Of Hardware and History
The New England Air Museum’s B-29 display was opened to the public in June. Scott Ashton ’92 says he’s humbled by the opportunity to meet the engineers and aviators behind some of America’s greatest aircraft.
More than just a collection of old planes, the New England Air Museum offers a living link to the past.
Standing beneath the bomb bay of a restored B-29 Superfortress, Scott Ashton ’92 runs his hand over neat rows of gleaming rivets.
He speaks with reverence of the courageous pilots who trained to fly this new and unproven breed of aircraft. Behind him, in a vintage photograph, the airmen of the 58th Bombardment Wing are posed beside this very plane. Their young faces are lit with confidence, as they prepare to master the most sophisticated and expensive weapon of World War II.
Jack’s Hack, a Boeing TB-29A, is the latest addition to the New England Air Museum (NEAM) in Windsor Locks, Conn. Built in 1945, it was initially used for pilot training, then stationed in England in the 1950s as a Cold War deterrent. NEAM began rebuilding the plane back in the 1970s, but a 1979 tornado caused severe damage. With the help of donations, grants and more than 100 volunteers, Jack’s Hack was completely refurbished. It was opened for display on June 1, 2003.
Ashton, who serves on the museum’s board of directors, understands how privileged he was to witness the dedication of NEAM’s new B-29 Hangar and 58th Bombardment Wing Memorial. Guests of honor at the ceremony included surviving members of the 58th Bombardment Wing Association. The veterans inspected the plane from tip to tail, admiring the newly painted nose art and marveling over the details—right down to authentic 1936 ashtrays manufactured by Ford Motor Co. At the close of the evening, the pilots—now a half-century older—posed with their families in front of images of their youthful selves. “You could tell it was a very emotional event for them,” says Ashton.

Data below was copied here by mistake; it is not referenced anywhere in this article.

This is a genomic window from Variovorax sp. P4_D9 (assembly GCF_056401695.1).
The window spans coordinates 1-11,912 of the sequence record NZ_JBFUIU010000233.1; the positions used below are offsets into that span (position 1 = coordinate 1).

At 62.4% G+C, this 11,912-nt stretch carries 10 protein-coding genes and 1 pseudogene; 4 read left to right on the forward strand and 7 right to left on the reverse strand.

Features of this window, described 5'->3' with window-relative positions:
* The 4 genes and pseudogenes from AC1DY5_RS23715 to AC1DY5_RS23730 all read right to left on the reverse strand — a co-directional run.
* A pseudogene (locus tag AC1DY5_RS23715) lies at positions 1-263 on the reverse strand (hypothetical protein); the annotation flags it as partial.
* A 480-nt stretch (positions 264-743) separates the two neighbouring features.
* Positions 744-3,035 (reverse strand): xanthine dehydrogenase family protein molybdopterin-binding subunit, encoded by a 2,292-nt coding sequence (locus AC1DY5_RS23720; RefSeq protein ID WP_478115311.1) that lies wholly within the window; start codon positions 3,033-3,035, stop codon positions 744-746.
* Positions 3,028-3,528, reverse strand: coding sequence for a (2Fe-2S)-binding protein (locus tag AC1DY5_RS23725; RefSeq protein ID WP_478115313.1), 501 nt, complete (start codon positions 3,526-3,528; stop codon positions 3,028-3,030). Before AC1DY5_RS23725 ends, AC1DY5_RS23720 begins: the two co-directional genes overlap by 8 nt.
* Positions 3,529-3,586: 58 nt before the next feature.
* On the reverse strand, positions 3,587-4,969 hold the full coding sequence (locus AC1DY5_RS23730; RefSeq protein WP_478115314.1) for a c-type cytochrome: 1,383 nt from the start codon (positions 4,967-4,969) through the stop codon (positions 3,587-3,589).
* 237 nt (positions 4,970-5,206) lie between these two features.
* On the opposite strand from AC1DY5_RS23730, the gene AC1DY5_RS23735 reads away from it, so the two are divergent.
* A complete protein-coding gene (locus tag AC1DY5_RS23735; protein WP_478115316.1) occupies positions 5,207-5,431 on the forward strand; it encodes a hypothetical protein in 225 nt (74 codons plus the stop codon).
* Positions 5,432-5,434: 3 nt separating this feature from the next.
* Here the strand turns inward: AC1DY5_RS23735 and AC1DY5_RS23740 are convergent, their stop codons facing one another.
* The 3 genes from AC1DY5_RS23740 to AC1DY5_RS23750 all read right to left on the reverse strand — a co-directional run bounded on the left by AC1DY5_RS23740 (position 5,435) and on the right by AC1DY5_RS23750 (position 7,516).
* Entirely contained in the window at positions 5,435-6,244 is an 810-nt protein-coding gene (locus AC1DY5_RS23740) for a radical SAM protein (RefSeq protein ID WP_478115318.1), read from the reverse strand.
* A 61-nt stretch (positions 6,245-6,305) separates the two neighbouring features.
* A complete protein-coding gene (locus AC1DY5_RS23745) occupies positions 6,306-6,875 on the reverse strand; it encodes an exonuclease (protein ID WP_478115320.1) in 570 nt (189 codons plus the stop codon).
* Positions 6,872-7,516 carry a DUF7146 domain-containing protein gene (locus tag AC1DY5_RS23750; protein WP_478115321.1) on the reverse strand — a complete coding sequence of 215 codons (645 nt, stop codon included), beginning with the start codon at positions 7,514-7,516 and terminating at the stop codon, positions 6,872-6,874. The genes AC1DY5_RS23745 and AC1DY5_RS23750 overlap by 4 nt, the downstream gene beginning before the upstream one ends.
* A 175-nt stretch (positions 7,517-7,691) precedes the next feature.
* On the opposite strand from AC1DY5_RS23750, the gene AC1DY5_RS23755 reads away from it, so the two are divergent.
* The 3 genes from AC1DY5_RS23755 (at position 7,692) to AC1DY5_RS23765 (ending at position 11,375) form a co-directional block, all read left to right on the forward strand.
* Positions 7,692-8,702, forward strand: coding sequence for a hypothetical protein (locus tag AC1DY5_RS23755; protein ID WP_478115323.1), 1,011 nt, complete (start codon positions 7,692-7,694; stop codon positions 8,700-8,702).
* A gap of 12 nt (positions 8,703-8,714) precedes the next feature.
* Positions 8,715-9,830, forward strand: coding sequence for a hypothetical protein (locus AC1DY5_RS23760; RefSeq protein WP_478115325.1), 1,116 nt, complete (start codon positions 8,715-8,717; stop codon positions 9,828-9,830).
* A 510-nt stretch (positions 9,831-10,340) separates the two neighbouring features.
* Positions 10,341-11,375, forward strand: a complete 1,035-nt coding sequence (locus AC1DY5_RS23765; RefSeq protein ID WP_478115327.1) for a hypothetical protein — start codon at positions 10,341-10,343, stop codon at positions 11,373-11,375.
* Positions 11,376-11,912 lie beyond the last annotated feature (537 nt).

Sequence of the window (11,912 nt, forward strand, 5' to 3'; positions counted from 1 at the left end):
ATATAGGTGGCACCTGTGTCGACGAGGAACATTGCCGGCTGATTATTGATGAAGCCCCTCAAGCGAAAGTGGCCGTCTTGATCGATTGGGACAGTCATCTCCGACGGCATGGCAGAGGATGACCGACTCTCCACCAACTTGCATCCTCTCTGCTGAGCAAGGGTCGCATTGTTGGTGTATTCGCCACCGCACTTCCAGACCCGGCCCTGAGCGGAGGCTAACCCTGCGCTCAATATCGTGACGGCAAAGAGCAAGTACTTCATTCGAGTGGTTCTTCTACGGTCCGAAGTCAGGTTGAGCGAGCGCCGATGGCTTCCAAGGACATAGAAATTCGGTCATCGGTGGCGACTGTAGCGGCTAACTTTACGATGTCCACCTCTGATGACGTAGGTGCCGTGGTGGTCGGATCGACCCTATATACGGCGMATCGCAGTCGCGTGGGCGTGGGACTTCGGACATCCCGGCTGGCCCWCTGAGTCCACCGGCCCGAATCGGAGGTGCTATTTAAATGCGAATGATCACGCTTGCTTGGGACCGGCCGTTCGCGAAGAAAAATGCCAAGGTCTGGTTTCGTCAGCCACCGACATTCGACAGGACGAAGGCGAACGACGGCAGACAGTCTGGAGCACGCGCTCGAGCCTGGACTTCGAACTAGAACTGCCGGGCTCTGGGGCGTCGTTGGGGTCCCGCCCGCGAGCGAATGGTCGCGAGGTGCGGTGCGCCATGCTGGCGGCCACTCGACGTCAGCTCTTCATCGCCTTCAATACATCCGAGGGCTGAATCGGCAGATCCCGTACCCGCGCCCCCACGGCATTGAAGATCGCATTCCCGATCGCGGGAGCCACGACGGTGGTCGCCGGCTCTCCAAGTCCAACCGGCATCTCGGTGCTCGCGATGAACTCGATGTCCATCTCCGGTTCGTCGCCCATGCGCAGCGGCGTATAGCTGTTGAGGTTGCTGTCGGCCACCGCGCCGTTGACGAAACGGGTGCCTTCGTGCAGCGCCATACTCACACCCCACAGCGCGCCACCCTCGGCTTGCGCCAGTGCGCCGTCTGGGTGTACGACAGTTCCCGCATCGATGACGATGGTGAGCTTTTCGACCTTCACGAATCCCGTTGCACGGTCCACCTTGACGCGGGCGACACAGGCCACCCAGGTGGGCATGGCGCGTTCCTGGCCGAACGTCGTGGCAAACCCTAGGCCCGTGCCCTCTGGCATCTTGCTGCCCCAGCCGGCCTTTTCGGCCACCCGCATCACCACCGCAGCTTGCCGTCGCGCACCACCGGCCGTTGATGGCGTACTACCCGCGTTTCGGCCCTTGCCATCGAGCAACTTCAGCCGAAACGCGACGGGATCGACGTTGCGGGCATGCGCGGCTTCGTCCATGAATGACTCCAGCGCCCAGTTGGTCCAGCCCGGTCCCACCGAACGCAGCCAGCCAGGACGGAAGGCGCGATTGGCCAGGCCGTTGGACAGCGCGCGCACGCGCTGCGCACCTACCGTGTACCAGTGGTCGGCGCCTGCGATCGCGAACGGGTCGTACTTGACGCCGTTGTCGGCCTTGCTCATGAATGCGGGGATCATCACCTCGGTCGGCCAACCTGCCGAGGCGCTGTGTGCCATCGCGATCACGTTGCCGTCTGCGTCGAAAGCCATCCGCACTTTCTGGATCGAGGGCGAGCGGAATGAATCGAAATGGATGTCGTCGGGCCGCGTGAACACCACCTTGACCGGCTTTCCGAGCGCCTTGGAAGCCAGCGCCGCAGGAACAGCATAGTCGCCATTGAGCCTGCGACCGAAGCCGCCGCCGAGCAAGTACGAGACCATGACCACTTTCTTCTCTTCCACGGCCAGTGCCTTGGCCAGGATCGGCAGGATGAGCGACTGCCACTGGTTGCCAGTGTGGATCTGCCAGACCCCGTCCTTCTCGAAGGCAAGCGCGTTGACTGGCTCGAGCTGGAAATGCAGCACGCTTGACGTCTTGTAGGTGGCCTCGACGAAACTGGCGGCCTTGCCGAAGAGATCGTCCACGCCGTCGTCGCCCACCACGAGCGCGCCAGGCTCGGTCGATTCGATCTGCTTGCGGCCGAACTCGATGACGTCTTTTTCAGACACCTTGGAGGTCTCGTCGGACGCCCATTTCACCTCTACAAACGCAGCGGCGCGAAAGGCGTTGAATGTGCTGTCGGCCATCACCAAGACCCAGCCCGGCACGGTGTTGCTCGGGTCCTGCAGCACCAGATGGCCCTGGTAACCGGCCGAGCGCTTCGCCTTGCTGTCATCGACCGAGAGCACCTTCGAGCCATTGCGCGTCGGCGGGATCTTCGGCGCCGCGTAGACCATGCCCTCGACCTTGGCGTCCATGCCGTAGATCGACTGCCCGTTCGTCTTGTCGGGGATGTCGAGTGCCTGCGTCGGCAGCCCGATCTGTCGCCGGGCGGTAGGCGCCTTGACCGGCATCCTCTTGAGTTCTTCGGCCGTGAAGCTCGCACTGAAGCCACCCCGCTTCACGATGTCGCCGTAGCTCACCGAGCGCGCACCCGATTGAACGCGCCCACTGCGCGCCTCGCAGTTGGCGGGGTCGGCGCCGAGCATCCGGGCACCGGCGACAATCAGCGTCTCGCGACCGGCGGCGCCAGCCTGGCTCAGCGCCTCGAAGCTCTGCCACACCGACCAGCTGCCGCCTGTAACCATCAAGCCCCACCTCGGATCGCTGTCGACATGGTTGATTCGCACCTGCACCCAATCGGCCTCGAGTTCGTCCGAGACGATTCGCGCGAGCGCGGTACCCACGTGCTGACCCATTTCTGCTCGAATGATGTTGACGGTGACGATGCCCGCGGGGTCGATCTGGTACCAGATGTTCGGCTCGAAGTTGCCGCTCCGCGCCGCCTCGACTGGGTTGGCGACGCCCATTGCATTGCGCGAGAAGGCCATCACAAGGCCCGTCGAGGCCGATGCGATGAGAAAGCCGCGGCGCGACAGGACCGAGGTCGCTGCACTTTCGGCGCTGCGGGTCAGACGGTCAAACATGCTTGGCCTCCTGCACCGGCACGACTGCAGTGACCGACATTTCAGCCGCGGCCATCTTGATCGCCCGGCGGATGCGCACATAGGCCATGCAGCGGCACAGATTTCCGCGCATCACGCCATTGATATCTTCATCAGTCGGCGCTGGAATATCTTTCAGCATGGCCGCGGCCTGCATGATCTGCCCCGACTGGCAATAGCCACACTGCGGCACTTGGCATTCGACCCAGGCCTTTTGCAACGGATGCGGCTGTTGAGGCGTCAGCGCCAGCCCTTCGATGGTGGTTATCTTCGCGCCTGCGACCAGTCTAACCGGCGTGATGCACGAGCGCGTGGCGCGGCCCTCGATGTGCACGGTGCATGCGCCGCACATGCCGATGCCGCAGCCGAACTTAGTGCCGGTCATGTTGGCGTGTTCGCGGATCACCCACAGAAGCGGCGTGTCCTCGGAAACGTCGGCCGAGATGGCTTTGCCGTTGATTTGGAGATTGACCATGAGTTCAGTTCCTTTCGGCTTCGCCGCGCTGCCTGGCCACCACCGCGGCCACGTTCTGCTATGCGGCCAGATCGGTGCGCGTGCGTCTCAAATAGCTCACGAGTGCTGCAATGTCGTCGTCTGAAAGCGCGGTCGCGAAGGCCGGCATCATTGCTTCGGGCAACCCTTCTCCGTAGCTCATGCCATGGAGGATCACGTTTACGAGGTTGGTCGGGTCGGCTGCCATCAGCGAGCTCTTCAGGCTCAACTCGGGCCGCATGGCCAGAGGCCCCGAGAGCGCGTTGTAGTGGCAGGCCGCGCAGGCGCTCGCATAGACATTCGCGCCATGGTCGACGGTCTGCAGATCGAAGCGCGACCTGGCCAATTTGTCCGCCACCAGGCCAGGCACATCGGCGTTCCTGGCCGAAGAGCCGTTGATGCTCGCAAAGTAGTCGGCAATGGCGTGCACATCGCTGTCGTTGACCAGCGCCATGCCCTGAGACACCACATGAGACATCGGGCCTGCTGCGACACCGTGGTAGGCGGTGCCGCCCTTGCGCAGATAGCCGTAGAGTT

It was an earlier restoration project—his major project at WPI in fact—that sparked Ashton’s interest in preserving the Wright brothers’ legacy. In his senior year, he performed an airflow analysis of a 1909 Blériot monoplane—the first plane to cross the English Channel—for the Collings Foundation in Stow, Mass. His WPI projects, all of which were flight-related, led to a career as manager of strategic marketing for GE’s Corporate Aircraft Group.
These days, Ashton volunteers his management skills to further NEAM’s educational mission. His favorite events are “Open Cockpit days” when children are welcome to climb inside the planes. “Their faces light up,” he says. “They start turning the wheel and making airplane noises. They flip the switches, pull on the throttle, and give a big thumbs-up.”
Ashton, who learned to fly as a teenager and is now a certified flight instructor, plans to pass that enthusiasm on to his own children and to help a new generation connect with the richness of the past. “We try to be more than just an airplane museum,” he says. “There’s so much more here than just the physical hardware: there are stories that relate back to the history of the nation and the birth of aviation, whether it’s an original Silas M. Brooks balloon basket from the 1800s or the contributions of Charlie Company’s helicopter command in Vietnam. It’s great to restore the planes back to their original condition, but it’s just as important, if not more important, to tell the stories of how the nation was defended, or how key scientific achievements came about.”
Ashton has had ample opportunities to experience living history. A highlight of his WPI days was meeting design pioneer Elbert “Burt” Rutan, a guest speaker at Parents Weekend. Last year, NEAM invited Brig. Gen. Paul W. Tibbets (captain of the Enola Gay, the B-29 that dropped the atomic bomb over Hiroshima) to speak about the “final mission.”
“To be able to sit in a room and hear those stories firsthand puts everything in context,” he says. “It’s humbling. It really is.”
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Last modified: Sep 02, 2004, 10:26 EDT